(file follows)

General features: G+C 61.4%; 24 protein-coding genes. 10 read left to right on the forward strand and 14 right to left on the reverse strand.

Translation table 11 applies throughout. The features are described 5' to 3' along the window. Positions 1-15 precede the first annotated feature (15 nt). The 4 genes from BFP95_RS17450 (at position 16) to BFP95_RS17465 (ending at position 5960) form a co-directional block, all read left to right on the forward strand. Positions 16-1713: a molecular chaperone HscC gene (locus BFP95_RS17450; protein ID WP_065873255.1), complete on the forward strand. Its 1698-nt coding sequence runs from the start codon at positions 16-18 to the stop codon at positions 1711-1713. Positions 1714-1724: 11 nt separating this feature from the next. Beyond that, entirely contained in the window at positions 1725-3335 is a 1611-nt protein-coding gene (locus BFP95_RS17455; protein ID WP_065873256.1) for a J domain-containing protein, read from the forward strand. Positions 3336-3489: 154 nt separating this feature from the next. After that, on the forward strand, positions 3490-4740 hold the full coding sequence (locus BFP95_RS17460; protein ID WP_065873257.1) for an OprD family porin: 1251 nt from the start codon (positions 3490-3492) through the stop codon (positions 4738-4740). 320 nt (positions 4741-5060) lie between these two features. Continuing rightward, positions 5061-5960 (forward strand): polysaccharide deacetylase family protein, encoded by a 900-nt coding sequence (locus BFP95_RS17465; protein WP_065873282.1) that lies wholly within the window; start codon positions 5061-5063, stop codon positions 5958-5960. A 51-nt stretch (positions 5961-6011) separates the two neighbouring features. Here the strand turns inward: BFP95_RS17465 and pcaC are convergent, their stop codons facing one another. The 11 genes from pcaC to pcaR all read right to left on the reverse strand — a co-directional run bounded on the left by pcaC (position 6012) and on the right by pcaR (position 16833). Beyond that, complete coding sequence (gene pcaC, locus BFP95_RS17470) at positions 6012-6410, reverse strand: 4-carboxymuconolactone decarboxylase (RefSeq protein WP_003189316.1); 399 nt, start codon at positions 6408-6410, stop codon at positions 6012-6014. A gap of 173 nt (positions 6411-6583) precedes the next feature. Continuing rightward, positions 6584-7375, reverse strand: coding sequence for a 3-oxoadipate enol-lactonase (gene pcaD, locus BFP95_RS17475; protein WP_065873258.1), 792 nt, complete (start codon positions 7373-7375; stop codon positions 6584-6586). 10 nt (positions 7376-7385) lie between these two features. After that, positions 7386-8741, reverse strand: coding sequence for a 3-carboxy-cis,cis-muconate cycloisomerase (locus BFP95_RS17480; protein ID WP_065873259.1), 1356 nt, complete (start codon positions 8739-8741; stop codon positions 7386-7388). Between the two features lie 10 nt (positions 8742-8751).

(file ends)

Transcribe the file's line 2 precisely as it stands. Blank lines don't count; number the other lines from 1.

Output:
Translation table 11 applies throughout. The features are described 5' to 3' along the window. Positions 1-15 precede the first annotated feature (15 nt). The 4 genes from BFP95_RS17450 (at position 16) to BFP95_RS17465 (ending at position 5960) form a co-directional block, all read left to right on the forward strand. Positions 16-1713: a molecular chaperone HscC gene (locus BFP95_RS17450; protein ID WP_065873255.1), complete on the forward strand. Its 1698-nt coding sequence runs from the start codon at positions 16-18 to the stop codon at positions 1711-1713. Positions 1714-1724: 11 nt separating this feature from the next. Beyond that, entirely contained in the window at positions 1725-3335 is a 1611-nt protein-coding gene (locus BFP95_RS17455; protein ID WP_065873256.1) for a J domain-containing protein, read from the forward strand. Positions 3336-3489: 154 nt separating this feature from the next. After that, on the forward strand, positions 3490-4740 hold the full coding sequence (locus BFP95_RS17460; protein ID WP_065873257.1) for an OprD family porin: 1251 nt from the start codon (positions 3490-3492) through the stop codon (positions 4738-4740). 320 nt (positions 4741-5060) lie between these two features. Continuing rightward, positions 5061-5960 (forward strand): polysaccharide deacetylase family protein, encoded by a 900-nt coding sequence (locus BFP95_RS17465; protein WP_065873282.1) that lies wholly within the window; start codon positions 5061-5063, stop codon positions 5958-5960. A 51-nt stretch (positions 5961-6011) separates the two neighbouring features. Here the strand turns inward: BFP95_RS17465 and pcaC are convergent, their stop codons facing one another. The 11 genes from pcaC to pcaR all read right to left on the reverse strand — a co-directional run bounded on the left by pcaC (position 6012) and on the right by pcaR (position 16833). Beyond that, complete coding sequence (gene pcaC, locus BFP95_RS17470) at positions 6012-6410, reverse strand: 4-carboxymuconolactone decarboxylase (RefSeq protein WP_003189316.1); 399 nt, start codon at positions 6408-6410, stop codon at positions 6012-6014. A gap of 173 nt (positions 6411-6583) precedes the next feature. Continuing rightward, positions 6584-7375, reverse strand: coding sequence for a 3-oxoadipate enol-lactonase (gene pcaD, locus BFP95_RS17475; protein WP_065873258.1), 792 nt, complete (start codon positions 7373-7375; stop codon positions 6584-6586). 10 nt (positions 7376-7385) lie between these two features. After that, positions 7386-8741, reverse strand: coding sequence for a 3-carboxy-cis,cis-muconate cycloisomerase (locus BFP95_RS17480; protein ID WP_065873259.1), 1356 nt, complete (start codon positions 8739-8741; stop codon positions 7386-7388). Between the two features lie 10 nt (positions 8742-8751).